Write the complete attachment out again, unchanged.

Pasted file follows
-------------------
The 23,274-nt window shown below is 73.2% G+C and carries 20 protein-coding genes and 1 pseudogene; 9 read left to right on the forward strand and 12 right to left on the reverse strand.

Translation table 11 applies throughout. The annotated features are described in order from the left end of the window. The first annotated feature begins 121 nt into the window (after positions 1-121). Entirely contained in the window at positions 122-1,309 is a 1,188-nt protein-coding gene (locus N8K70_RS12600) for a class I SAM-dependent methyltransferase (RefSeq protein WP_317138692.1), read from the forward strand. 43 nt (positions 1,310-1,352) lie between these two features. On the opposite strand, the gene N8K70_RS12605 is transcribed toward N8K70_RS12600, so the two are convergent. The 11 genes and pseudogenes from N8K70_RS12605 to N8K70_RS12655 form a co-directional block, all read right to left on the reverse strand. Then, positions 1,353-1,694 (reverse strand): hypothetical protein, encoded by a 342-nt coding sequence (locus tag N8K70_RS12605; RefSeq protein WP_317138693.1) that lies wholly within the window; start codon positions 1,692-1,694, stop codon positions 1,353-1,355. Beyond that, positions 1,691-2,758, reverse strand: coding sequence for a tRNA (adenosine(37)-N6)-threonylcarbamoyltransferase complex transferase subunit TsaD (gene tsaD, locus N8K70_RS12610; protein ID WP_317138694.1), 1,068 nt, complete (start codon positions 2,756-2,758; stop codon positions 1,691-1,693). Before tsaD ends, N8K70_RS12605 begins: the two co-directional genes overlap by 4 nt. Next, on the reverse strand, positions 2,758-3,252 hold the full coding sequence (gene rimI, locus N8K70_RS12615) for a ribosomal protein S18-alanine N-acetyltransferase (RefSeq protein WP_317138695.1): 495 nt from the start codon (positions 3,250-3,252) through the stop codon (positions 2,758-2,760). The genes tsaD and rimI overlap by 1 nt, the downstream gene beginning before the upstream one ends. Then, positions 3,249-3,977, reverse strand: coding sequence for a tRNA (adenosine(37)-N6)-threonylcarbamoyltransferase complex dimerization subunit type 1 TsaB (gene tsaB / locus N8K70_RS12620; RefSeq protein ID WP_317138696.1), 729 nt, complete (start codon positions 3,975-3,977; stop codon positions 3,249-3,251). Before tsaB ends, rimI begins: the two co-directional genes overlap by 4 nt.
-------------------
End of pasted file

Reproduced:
The 23,274-nt window shown below is 73.2% G+C and carries 20 protein-coding genes and 1 pseudogene; 9 read left to right on the forward strand and 12 right to left on the reverse strand.

Translation table 11 applies throughout. The annotated features are described in order from the left end of the window. The first annotated feature begins 121 nt into the window (after positions 1-121). Entirely contained in the window at positions 122-1,309 is a 1,188-nt protein-coding gene (locus N8K70_RS12600) for a class I SAM-dependent methyltransferase (RefSeq protein WP_317138692.1), read from the forward strand. 43 nt (positions 1,310-1,352) lie between these two features. On the opposite strand, the gene N8K70_RS12605 is transcribed toward N8K70_RS12600, so the two are convergent. The 11 genes and pseudogenes from N8K70_RS12605 to N8K70_RS12655 form a co-directional block, all read right to left on the reverse strand. Then, positions 1,353-1,694 (reverse strand): hypothetical protein, encoded by a 342-nt coding sequence (locus tag N8K70_RS12605; RefSeq protein WP_317138693.1) that lies wholly within the window; start codon positions 1,692-1,694, stop codon positions 1,353-1,355. Beyond that, positions 1,691-2,758, reverse strand: coding sequence for a tRNA (adenosine(37)-N6)-threonylcarbamoyltransferase complex transferase subunit TsaD (gene tsaD, locus N8K70_RS12610; protein ID WP_317138694.1), 1,068 nt, complete (start codon positions 2,756-2,758; stop codon positions 1,691-1,693). Before tsaD ends, N8K70_RS12605 begins: the two co-directional genes overlap by 4 nt. Next, on the reverse strand, positions 2,758-3,252 hold the full coding sequence (gene rimI, locus N8K70_RS12615) for a ribosomal protein S18-alanine N-acetyltransferase (RefSeq protein WP_317138695.1): 495 nt from the start codon (positions 3,250-3,252) through the stop codon (positions 2,758-2,760). The genes tsaD and rimI overlap by 1 nt, the downstream gene beginning before the upstream one ends. Then, positions 3,249-3,977, reverse strand: coding sequence for a tRNA (adenosine(37)-N6)-threonylcarbamoyltransferase complex dimerization subunit type 1 TsaB (gene tsaB / locus N8K70_RS12620; RefSeq protein ID WP_317138696.1), 729 nt, complete (start codon positions 3,975-3,977; stop codon positions 3,249-3,251). Before tsaB ends, rimI begins: the two co-directional genes overlap by 4 nt.